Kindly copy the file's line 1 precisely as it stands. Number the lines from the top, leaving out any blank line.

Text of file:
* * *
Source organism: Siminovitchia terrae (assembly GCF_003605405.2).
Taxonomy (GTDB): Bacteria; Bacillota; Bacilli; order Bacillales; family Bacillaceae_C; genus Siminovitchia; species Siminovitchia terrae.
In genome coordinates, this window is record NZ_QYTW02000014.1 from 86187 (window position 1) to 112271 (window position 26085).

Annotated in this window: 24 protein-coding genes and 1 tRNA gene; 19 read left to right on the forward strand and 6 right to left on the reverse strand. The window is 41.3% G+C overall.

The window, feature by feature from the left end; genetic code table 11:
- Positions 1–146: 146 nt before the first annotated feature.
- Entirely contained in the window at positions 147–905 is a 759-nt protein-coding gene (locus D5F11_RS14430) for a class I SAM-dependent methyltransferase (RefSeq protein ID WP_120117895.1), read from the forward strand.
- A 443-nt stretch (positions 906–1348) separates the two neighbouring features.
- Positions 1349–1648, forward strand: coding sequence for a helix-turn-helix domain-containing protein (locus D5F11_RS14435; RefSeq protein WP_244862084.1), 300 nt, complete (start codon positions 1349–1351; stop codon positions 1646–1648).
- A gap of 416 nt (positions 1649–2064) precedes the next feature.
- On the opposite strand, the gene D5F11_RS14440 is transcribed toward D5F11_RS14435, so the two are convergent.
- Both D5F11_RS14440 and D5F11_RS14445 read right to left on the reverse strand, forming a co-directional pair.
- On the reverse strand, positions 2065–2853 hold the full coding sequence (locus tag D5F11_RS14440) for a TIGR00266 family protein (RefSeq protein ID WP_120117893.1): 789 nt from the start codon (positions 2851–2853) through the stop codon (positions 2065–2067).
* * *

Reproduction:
Source organism: Siminovitchia terrae (assembly GCF_003605405.2).